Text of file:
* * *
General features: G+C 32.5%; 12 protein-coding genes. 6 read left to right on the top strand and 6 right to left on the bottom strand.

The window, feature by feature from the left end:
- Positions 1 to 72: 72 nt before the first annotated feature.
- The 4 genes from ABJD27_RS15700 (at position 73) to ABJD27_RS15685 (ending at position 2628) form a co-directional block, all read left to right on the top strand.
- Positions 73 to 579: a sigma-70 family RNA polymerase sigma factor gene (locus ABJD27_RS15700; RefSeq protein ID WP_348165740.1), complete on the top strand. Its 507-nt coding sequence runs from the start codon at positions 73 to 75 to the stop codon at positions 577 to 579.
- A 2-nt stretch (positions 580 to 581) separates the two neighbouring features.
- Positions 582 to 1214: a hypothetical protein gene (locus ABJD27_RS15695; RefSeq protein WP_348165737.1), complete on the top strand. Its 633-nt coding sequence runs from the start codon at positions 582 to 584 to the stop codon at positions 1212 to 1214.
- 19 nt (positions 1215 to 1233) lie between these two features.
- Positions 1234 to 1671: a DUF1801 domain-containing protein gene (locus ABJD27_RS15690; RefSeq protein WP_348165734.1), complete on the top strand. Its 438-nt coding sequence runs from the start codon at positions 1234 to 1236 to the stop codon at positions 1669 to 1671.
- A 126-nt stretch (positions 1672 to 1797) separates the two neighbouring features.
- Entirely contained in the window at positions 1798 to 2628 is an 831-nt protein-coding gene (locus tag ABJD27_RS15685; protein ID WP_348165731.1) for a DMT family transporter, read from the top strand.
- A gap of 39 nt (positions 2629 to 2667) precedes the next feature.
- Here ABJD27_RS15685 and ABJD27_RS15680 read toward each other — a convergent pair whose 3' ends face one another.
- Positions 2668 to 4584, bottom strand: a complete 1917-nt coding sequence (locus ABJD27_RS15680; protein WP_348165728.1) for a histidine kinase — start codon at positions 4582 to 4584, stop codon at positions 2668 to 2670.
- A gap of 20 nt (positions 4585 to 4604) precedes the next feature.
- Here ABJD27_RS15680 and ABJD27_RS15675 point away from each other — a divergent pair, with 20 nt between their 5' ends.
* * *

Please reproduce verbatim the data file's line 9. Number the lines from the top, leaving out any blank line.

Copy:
- Positions 1234 to 1671: a DUF1801 domain-containing protein gene (locus ABJD27_RS15690; RefSeq protein WP_348165734.1), complete on the top strand. Its 438-nt coding sequence runs from the start codon at positions 1234 to 1236 to the stop codon at positions 1669 to 1671.